Pierre-Athanase Chauvin

Pierre-Athanase Chauvin, French, 1774-1832
The Falls at Tivoli  with the Temple of the Sibyl, c.1815
oil on canvas, 38 1/16 x 29 ¼ in. (96.6 x 74.3 cm)
Ackland Art Museum, University of North Carolina at Chapel Hill
The William A. Whitaker Art Fund

Pierre-Athanase Chauvin’s The Falls at Tivoli with the Temple of the Sibyl (1815) displays both harmony and dissonance between mankind and nature. Although the man-built architecture blends with the natural architecture of the mountain instead of against it, the structures taint the beauty of the majestic peaks.  Nature, almost in retaliation for man’s attempt to alter the environment, overcomes the rubble in the middle-ground with flourishing brush, leaving only minor evidence that man once occupied the area. The presence of the man, who stands fishing, demonstrates that it is still possible for man to enjoy a tranquil compatibility with nature despite humankind’s constant struggle with their natural environment.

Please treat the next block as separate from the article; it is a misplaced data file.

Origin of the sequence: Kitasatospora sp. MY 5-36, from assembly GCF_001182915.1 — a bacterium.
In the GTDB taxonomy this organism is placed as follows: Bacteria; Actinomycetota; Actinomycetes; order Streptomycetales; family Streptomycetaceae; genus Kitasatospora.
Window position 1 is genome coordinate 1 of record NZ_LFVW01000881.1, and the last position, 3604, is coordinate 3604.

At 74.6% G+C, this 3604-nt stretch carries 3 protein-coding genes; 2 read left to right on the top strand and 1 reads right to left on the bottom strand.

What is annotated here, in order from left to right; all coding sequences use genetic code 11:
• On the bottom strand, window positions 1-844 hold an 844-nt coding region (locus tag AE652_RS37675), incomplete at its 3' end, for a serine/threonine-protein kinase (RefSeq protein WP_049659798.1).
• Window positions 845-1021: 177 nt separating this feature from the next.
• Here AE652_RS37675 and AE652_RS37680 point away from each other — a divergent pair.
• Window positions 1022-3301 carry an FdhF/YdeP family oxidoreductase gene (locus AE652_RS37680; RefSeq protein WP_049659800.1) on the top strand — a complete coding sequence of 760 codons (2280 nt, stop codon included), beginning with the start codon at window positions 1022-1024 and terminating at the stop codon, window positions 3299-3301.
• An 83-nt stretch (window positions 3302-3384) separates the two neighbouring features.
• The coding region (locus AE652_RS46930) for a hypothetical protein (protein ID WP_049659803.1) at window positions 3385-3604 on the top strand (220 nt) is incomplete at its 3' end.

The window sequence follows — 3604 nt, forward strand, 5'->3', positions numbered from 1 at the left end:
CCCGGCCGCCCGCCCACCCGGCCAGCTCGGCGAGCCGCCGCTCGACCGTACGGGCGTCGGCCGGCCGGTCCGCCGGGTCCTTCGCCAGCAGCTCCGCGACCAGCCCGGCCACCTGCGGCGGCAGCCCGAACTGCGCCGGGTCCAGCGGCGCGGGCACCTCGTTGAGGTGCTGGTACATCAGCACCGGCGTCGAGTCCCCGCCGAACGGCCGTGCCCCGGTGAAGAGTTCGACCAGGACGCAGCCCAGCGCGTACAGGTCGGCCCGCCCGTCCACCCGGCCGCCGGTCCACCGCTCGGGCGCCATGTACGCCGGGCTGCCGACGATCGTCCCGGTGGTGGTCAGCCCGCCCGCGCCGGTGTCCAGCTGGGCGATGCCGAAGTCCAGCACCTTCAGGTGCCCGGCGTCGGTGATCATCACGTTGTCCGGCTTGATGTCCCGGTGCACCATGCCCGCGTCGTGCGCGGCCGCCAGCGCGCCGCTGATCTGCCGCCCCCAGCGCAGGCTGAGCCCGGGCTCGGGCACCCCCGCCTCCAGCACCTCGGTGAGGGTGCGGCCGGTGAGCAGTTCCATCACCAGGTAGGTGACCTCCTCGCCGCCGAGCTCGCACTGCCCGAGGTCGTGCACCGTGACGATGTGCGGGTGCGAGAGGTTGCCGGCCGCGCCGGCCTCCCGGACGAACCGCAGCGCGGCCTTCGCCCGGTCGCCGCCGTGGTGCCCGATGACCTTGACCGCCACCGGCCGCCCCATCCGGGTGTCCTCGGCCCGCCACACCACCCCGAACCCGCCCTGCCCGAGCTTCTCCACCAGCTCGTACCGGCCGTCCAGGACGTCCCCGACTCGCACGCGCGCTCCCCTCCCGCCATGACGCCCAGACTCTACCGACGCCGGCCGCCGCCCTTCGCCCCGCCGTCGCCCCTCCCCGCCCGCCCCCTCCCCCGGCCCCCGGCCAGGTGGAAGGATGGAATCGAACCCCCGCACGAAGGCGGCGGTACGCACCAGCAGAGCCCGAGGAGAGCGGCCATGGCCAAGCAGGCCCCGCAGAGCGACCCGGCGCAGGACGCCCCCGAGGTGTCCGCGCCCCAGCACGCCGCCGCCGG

~Anders Orn

An extended look at Chauvin’s The Falls at Tivoli with the Temple of Sibyl by Anders Orn